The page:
Erotic comedy The Significant Other starts off crazy enough to warrant attention. Very early on you can brace yourself for a ton of drama and bitch slapping in the next hour or so.
Nicole (Erich Gonzales) is an innocent young woman competing in barrio-level beauty pageants. One day, she is spotted by a talent scout who offers her a modelling contract in Manila. Nicole is thrilled as this means she will getting closer to attaining her dream of being a top model like her idol Maxene (Lovi Poe).
One hindrance to her dream is a large café au lait birthmark on her neck. To remedy the situation, she was taken to cosmetic surgeon Edward (Tom Rodriguez) who immediately fancies her and initiates an affair.
With this minor annoyance out of the way, Nicole was promptly signed into a modelling agency that—surprise!—is the same one as Maxene’s. The two women quickly became friends as they were thrown into the same projects together but when Maxene’s connection to Edward was revealed, all hell breaks loose.
Everything about The Significant Other oozes with drama, camp, and kitsch that you can either embrace it wholeheartedly or reject it altogether.
The very "tita"-fied atmosphere makes it attractive to a certain population of moviegoers but will most likely be less of a hit with the younger set who have more or less developed different expectations from Philippine erotica and who tend to patronize films that veer away from formulas.
If you’re the kind, however, who enjoys bodice ripper romances and afternoon soaps with outlandish twists, this film fits the bill.
Also, if you were enamored with the movie version of Bituing Walang Ningning, chances are, you will enjoy this because this is pretty much the sexy and daring version of it.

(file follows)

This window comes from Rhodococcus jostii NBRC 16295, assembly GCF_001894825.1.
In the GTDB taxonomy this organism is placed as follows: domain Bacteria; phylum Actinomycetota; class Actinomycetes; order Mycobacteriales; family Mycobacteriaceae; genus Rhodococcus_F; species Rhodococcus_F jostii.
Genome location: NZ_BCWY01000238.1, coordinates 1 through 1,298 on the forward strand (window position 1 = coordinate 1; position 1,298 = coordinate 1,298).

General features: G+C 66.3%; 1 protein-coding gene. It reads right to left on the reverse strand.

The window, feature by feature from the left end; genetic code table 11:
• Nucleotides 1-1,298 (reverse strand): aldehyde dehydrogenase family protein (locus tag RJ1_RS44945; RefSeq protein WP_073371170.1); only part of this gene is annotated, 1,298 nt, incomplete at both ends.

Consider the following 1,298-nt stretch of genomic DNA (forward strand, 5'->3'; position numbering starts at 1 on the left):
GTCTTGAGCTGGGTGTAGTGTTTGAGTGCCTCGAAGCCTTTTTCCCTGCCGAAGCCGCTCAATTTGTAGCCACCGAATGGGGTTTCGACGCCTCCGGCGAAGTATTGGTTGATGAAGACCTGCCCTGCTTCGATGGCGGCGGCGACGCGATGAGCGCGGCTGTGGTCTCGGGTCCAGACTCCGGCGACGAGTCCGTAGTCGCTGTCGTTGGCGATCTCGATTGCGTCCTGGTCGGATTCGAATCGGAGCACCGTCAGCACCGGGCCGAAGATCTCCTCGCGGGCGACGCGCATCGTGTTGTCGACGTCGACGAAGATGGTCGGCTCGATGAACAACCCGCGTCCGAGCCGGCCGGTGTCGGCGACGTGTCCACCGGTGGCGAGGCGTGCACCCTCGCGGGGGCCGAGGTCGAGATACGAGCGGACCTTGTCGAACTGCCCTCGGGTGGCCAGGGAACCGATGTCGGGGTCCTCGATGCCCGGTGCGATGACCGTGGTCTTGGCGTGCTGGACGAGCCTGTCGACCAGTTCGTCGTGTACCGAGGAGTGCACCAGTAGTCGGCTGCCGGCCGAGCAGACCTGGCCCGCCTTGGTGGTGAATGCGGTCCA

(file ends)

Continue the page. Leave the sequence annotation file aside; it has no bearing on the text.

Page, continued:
As everyone knows how infidelity movies fold and unfold anyway, you’re most likely considering to see the movie because of the hot action between the lead stars.
Tom was at his hot douchebag best as the philandering doctor with the body to boot and is matched in intensity by Lovi.
Erich showed her bold and fearless side when she engaged in torrid kissing while straddling Tom inside his car. She was a vision of ecstasy as Tom kissed her neck and made his way down her bosom.
Most of the love scenes suggest intensity but were muted enough to be accessible to a younger audience.
To say that The Significant Other is highly formulaic would be an understatement. For starters, the storyline is so predictable you will know the exact moment somebody will slap somebody and when Bitch A will have that steamy confrontation with Bitch B.
There is also the oft-occurring objectification and sexualization of certain professions like lawyers and doctors to justify the grand lifestyles and the larger-than-life drama in the lives of characters.
But there is comfort in the familiar as they say and sometimes it’s not the destination that matters but the trip itself.
Another way of looking at it would be that the film has no other higher cinematic aspirations other than to entertain and so must be seen that way.
And in that vein, you can bask in the unadulterated joy of the time-honored hot confrontation between the wife and the mistress, the dramatic albeit useless outfits modeled by Nicole and Maxine, the lush sentimental soundtrack in the love scenes, and the paperback romance dialogue.
Despite being promoted as an infidelity film pumped with sex and all that jazz, The Significant Other is really a story about female friendship.
We all know how in kabit movies, the wife triumphs in the end with her man on her side and the mistress repenting for her misdeed in some corner of the world far, far away from the legal wife. This attempts to move away from that by showing an alternative ending.
It also touches on real issues confronted by women today like how it’s often more difficult if the wife wants to pursue a career than if she chooses to stay at home to raise children and support her husband’s career.
And for those who are single, we are shown how they are prone to be collateral damage in power struggles between married couples when they are caught in the middle of it.
But perhaps more important, what it takes for a woman to prove his womanhood to a fellow woman.
Directed by Joel Lamangan, The Significant Other garnered an R-13 rating from the Movie and Television Review and Classification Board (MTRCB). It was produced by the film outfit Cineko and distributed by Star Cinema.
Ed's Note: The "PEP Review" section carries the views of individual reviewers, and does not necessarily reflect the views of the PEP editorial team.